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Precipitation may brighten Colorado River's future, says modeling study

Colorado River
Credit: Unsplash/CC0 Public Domain

The Colorado River's future may be a little brighter than expected, according to a new modeling study from CIRES researchers. Warming temperatures, which deplete water in the river, have raised doubts the Colorado River could recover from a multi-decade drought. The new study fully accounts for both rising temperatures and precipitation in the Colorado's headwaters, and finds precipitation, not temperature, will likely continue to dictate the flow of the river for the next 25 years.

Precipitation falling in the river's headwaters region is likely to be more abundant than during the prior two decades. The work, published in the Journal of Climate, comes as policymakers, water managers, states, and tribes look for answers on how to govern the Colorado River's flows beyond 2025.

"It's a sort of nuanced message," said Balaji Rajagopalan, CIRES Fellow and co-author of the study. "Yes, the temperature is warming, but that's not the full story—you add and you get a fuller picture."

CIRES affiliate Martin Hoerling and Fellow Balaji Rajagopalan worked with colleagues from several other institutions to analyze data from a suite of models, including climate projections from the Intergovernmental Panel on Climate Change (IPCC). They determined that while warming temperatures have depleted Colorado River flows in recent decades, precipitation variations have mostly explained the swings between wet and dry periods since 1895.

Because precipitation has explained the vast majority of the ups and downs of the Colorado River's flows in the last century, forecasting a 70% chance of increased precipitation offer hope that the river's near-term future is not necessarily drier than the last two decades.

"We find it is more likely than not that Lee Ferry flows will be greater during 2026-2050 than since 2000 as a consequence of a more favorable precipitation cycle," said Martin Hoerling, the paper's lead author. "This will compensate the negative effects of more warming in the near term."

The authors analyzed records at Lee's Ferry, the dividing point of the river's upper and lower basins, dating back to 1895. They confirmed natural changes in precipitation have ebbed and flowed over the century, dictating extreme wet and dry periods for the river, when flows exceeded 15 million acre-feet or dropped well below that key figure. For example, the current megadrought that began in 2000 has resulted mostly from low precipitation which left the river at about 12.5 million acre-feet reducing it to dry sandy river beds in Mexico.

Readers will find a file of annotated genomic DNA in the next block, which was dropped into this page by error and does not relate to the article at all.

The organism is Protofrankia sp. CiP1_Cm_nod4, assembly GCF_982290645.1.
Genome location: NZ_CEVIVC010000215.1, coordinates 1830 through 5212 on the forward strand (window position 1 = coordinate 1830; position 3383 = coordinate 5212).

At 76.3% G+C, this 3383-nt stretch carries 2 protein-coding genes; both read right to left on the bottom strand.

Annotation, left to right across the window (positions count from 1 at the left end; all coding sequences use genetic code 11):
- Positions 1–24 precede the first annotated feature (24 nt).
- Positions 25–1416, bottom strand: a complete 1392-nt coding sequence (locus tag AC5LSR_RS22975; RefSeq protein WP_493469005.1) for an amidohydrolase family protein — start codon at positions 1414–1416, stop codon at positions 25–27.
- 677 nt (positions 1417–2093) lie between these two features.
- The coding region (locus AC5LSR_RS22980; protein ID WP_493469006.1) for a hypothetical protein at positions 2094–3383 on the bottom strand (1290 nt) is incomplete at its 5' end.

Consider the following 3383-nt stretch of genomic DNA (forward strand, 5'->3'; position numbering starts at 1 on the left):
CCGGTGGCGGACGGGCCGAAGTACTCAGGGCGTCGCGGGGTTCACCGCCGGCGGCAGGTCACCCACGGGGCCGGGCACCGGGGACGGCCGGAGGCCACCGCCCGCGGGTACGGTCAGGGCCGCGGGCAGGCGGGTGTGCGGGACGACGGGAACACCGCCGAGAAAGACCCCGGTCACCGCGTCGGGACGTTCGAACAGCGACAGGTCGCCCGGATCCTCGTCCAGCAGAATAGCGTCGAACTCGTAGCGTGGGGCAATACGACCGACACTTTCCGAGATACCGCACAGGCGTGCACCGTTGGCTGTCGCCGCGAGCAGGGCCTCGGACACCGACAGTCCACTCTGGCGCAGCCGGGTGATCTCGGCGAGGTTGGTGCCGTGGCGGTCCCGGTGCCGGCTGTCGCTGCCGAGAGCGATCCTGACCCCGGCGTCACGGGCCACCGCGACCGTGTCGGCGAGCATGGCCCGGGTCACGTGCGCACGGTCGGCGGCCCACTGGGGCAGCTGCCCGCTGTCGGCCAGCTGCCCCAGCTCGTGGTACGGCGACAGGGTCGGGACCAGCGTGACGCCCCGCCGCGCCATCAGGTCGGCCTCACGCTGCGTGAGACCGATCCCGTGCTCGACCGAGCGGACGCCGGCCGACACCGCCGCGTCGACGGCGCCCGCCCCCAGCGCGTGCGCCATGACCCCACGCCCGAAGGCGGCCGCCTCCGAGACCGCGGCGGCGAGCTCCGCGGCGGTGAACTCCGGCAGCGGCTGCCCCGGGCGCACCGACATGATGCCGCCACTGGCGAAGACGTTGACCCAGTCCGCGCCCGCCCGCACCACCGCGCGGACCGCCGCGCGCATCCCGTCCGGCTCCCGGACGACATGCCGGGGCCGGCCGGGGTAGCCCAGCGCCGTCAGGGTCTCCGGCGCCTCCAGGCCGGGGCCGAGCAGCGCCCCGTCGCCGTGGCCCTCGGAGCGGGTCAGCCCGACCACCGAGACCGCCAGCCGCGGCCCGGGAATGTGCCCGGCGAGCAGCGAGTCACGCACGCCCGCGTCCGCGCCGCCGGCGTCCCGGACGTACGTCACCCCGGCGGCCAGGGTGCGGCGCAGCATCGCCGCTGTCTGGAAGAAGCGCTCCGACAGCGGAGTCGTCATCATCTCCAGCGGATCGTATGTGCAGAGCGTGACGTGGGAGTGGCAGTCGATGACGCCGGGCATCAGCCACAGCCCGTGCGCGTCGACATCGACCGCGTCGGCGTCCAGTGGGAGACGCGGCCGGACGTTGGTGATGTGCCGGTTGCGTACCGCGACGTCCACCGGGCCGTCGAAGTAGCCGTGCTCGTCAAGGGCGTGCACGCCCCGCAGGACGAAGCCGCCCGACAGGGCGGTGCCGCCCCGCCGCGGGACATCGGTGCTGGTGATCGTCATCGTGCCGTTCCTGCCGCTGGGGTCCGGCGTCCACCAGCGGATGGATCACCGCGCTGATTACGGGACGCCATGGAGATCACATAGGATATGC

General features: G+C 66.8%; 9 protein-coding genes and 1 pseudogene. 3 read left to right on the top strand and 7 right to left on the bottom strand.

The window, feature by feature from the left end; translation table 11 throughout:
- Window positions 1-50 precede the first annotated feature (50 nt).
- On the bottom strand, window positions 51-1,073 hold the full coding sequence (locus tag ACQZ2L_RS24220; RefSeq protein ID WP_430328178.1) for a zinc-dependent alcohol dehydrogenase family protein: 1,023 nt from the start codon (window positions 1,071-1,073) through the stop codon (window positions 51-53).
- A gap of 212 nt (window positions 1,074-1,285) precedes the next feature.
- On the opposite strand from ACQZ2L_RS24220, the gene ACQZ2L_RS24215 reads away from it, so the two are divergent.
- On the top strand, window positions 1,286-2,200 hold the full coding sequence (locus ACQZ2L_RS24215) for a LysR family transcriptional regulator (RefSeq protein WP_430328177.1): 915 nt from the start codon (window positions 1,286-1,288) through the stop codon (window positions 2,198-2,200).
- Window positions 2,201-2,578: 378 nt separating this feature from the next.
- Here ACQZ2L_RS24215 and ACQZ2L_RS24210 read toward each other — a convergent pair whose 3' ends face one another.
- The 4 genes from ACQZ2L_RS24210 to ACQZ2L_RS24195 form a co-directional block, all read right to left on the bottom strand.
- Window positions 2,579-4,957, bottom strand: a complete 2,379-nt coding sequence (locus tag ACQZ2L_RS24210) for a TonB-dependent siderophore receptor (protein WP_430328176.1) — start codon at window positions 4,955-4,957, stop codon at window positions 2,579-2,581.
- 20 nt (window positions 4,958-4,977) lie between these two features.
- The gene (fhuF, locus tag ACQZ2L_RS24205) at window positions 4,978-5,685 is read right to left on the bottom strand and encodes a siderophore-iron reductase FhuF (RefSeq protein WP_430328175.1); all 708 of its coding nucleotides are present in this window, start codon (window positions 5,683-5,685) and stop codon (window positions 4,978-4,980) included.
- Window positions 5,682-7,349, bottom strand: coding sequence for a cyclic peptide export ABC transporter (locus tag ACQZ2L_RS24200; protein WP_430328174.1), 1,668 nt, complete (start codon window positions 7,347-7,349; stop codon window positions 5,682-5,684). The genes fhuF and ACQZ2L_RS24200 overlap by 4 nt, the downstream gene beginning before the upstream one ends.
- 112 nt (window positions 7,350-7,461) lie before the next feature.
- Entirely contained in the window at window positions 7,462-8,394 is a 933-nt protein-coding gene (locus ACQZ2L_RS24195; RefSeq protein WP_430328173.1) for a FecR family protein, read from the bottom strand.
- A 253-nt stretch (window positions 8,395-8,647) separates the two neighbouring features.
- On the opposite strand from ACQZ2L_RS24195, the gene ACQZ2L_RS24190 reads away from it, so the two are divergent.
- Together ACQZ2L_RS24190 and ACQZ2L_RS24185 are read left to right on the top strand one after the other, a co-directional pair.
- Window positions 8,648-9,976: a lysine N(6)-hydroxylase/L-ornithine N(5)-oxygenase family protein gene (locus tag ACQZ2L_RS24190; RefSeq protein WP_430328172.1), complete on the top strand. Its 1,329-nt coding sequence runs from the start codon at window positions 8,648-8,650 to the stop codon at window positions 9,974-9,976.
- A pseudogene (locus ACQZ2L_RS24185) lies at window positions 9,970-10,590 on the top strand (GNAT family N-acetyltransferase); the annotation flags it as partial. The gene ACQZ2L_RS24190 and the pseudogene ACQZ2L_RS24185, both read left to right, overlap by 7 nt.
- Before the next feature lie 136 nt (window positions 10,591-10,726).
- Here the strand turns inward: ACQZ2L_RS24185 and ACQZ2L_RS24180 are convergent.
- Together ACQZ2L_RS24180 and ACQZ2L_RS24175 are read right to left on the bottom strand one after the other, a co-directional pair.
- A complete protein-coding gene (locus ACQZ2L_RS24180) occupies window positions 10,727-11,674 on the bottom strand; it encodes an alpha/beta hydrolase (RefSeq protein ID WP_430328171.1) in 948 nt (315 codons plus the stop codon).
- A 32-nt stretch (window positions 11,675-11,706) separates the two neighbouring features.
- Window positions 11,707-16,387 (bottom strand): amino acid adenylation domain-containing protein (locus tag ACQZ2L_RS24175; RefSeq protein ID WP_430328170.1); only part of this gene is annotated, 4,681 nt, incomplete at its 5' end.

Looking ahead, the team used climate models, including the latest from the IPCC, to predict the river's flow 25 years into the future. Most of the water that feeds the Colorado River begins as snow in the region's headwaters—mountains above 10,000 feet in Colorado and Wyoming.

The area represents a small slice of the basin's geography, about 15%, but generates 85% of the water that flows through seven states. So precipitation in this "upper basin" is integral to flows in the entire river system. And the team found it is likely to increase, partially offsetting further declines linked to rising temperatures.

While an increase in precipitation is likely, the study finds a low probability that precipitation might not recover and could decline even further. If this happens, ongoing warming would further reduce , resulting in even lower flows at Lee's Ferry than those that have led to today's crisis.

"There's roughly a 4% chance that Lee Ferry flows could decline another 20% in the next quarter century compared to the last 20 years," Hoerling said. "So, policymakers who must especially take into account risks of extended dry times, might consider this non-zero threat that the river could yield only 10 million acre-feet a year during 2025-2050."

As the deadline slowly approaches to determine the next set of guidelines that will govern the river for the next 25 years, the new forecast may shed new light on the future

"Decision makers are confronted with a more optimistic vision of the available supply in coming decades than might have generally been foreseen previously," Hoerling said, "but also confronted with a small, but perhaps unacceptable, risk for historically low flows."

More information: Martin P. Hoerling et al, Critical Effects of Precipitation on Future Colorado River Flow, Journal of Climate (2024). DOI: 10.1175/JCLI-D-23-0617.1

Journal information: Journal of Climate

Citation: Precipitation may brighten Colorado River's future, says modeling study (2024, May 1) retrieved 24 July 2024 from
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